Furthermore:

Individuals might vary significantly from that typical behavior, and few people are perfectly and consistently faithful to the precepts of their alignment.

Betraying your friends and colleagues is something someone of any alignment could do; motives matter! In fact, such a long term plan is unlikely to be followed by a Chaotic person irrespective of their ethics.

Answer

Can I play an evil character without letting anyone but the DM know?

If your DM agrees to this, sure.

How else does one play an evil character in a good campaign?

By being open that you are evil, that is, your motivation is, first and foremost "what's in it for me?" Get a little sign made up and put it on the table each session.

An evil person is quite willing to save the beautiful dragon from the hideous princess provided the rewards to them outweigh the risks; they won't do it just because its the "right thing to do." Tell the other player's not to waste time trying to engage your better nature because you haven't got one! If they want you on the quest there better be some real personal incentive like cash, magic, power or whatever your traits, bonds and flaws lead you towards.

Alternatively, everyone can play with secret alignments and personality: in real life I have meet plenty of self-centred, narcissistic, inconsiderate so-and-sos but none of them ever announced this to me when we met - I had to learn it for myself. Remember, in D&D 5e there is no way that your alignment can be revealed magically - Detect Evil and Good is misnamed because it doesn't do that. What it does do is:

... you know if there is an aberration, celestial, elemental, fey, fiend, or undead within 30 feet of you, as well as where the creature is located. Similarly, you know if there is a place or object within 30 feet of you that has been magically consecrated or desecrated.

So unless your character is "an aberration, celestial, elemental, fey, fiend, or undead" you are safe from this.

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Yes you can plan an evil character in secret, and it's fun for the DM.

One of my player is a Tieffling assassin and the other players see him as 'a discret thief that disappear frequently'.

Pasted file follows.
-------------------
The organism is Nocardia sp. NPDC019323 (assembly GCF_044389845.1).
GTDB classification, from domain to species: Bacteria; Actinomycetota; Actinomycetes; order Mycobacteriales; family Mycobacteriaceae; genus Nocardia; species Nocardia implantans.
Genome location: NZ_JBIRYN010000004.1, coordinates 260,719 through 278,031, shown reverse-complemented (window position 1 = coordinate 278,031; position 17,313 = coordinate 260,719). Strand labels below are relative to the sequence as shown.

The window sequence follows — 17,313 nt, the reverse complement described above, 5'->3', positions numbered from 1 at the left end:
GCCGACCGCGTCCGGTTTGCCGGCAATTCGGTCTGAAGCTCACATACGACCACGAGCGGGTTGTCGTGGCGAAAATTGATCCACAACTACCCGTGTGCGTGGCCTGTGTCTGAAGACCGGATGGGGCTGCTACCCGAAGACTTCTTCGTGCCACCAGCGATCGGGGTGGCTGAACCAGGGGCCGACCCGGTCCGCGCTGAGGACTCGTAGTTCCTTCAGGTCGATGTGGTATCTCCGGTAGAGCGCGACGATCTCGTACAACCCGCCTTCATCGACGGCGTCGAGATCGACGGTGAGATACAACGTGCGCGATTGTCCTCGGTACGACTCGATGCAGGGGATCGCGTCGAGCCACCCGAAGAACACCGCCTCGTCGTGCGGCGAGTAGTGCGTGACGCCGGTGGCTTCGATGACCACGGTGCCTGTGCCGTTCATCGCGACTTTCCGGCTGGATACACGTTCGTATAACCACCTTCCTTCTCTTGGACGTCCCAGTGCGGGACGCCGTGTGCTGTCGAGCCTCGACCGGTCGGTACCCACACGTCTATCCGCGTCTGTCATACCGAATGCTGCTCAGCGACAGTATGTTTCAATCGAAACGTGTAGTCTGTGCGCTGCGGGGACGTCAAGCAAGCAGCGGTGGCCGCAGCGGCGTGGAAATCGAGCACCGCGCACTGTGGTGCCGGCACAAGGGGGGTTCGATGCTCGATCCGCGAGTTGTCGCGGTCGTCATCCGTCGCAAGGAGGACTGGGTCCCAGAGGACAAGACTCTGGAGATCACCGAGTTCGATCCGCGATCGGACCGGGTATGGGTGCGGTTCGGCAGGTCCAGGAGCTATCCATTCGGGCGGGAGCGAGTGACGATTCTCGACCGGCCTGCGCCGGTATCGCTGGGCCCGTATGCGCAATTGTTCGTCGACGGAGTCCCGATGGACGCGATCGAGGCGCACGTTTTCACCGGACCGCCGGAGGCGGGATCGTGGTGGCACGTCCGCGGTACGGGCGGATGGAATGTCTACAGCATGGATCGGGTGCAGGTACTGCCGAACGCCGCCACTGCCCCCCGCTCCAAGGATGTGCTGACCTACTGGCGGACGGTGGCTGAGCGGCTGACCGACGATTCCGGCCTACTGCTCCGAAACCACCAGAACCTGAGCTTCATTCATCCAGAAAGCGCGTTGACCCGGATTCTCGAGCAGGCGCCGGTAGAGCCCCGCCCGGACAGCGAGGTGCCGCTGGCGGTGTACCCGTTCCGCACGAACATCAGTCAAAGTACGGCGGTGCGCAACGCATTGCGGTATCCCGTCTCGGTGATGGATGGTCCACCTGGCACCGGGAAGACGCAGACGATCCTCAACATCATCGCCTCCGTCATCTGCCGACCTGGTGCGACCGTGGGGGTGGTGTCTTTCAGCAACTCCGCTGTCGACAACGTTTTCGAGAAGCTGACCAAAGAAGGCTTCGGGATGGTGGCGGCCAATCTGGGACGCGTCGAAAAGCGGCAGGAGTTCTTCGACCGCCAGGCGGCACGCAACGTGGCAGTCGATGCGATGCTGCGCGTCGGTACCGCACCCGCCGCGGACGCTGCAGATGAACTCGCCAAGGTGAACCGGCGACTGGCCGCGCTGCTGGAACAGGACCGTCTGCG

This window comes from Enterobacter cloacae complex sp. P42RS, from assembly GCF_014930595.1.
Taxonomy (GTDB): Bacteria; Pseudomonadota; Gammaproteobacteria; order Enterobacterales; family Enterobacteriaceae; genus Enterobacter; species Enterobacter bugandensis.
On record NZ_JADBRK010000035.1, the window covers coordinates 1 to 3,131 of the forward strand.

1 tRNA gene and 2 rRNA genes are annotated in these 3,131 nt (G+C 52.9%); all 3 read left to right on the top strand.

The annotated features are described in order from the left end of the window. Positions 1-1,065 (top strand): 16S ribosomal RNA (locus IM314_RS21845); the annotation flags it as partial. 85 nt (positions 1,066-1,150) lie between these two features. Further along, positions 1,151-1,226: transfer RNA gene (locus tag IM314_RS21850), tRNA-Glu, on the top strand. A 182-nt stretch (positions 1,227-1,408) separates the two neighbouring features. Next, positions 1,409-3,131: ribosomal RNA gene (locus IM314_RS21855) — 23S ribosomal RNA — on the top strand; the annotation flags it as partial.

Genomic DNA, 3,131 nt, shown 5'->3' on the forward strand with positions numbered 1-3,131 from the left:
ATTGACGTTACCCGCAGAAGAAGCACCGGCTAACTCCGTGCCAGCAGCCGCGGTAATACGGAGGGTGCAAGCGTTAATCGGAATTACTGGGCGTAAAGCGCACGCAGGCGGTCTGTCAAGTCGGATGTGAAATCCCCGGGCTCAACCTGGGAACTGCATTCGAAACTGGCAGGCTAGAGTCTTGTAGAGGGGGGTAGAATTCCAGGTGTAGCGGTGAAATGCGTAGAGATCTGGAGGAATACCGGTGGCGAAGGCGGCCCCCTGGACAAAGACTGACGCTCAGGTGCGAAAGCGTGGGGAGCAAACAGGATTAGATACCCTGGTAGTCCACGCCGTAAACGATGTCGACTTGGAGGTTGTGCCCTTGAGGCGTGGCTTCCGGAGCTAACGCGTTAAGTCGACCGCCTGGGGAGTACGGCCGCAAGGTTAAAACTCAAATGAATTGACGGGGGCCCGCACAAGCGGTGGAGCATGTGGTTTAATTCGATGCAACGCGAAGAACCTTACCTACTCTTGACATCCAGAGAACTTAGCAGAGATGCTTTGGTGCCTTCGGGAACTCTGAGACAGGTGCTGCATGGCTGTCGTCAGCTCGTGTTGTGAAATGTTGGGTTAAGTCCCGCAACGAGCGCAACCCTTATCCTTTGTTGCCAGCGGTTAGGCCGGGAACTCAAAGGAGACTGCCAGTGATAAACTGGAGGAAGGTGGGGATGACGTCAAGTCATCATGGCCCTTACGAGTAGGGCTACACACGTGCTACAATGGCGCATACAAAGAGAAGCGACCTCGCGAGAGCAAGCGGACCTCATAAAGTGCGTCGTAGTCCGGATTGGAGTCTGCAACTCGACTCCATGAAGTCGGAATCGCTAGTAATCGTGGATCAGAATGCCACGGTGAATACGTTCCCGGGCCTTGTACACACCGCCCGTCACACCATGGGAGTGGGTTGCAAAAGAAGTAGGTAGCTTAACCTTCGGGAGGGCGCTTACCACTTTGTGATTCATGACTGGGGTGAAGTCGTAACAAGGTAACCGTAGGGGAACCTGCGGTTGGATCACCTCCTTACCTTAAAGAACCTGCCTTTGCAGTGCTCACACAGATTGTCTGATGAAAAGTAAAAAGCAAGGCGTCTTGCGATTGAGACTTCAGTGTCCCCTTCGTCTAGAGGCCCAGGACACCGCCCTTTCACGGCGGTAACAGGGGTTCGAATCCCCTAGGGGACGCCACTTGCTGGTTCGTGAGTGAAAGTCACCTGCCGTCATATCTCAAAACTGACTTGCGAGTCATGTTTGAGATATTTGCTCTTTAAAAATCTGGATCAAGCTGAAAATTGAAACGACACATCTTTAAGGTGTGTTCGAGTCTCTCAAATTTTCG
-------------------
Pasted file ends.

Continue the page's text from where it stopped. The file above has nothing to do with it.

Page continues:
If I have any advice for you, it would be :

  • avoid metagame
  • don't tell them your alignment
  • protect yourself from detect evil
  • enjoy conspiration with the DM
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Having done this myself, it's definitely possible. If you do it, I would recommend

  • Have your DM use the same-page tool. Specifically, what happens when someone sides with an enemy. I planned it with the GM from the start, but the other players simply weren't expecting it. So while we gave plenty of hints about my nature, they just didn't connect the dots that I was playing an evil character.
  • Do "hidden" evil things. We left a guard alive, and my character went back and killed them after the party left.
  • Consider letting your party in on it to begin with. If your party is into roleplaying and not metagaming, say "I'm going to play an evil character" and let them react as their characters would.
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Just ruleswise you normally can. Only one thing is to keep in mind there that there are spells and abilities which show ones alignment which means THERE no lie should be done (although it is for the gm to reveal to the casting player there anyway so that is not your job).

Socialwise it could prove to be a problem in case you LIED to your friends. But that you have to know yourself if they would accept such a lie for the sake of the games story or not. Some people don't like such things others do. The same goes for betrayals within a party...some players are really allergic to this. Thus you and the gm really should consider if there could be any fallout due to this.

That aside if its doing a nice story why not? Just keep in mind that you should still play according to your alignment, thus the other players and characters would probably notice a few strangenesses. For example if your character is officially a peace loving one and does not even stop for a second when he orders an assault on an undefended monastery because he thinks loot is inside, .... .

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  • \$\begingroup\$ What spells are you referring to? Detect Alignment doesn't exist in 5e and Detect Good and Evil doesn't mention alignment in its description. \$\endgroup\$ – Sent_ May 19 '16 at 6:42
  • \$\begingroup\$ @sent good, evil are alignments still even in 5e. Thus detect good and detect evil is what I'm talking about there (alignment being the general word for those and the other possible alignments as there are the spells to detect specific alignments like good/evil and possibly also abilities in this direction). \$\endgroup\$ – Thomas E. May 19 '16 at 6:58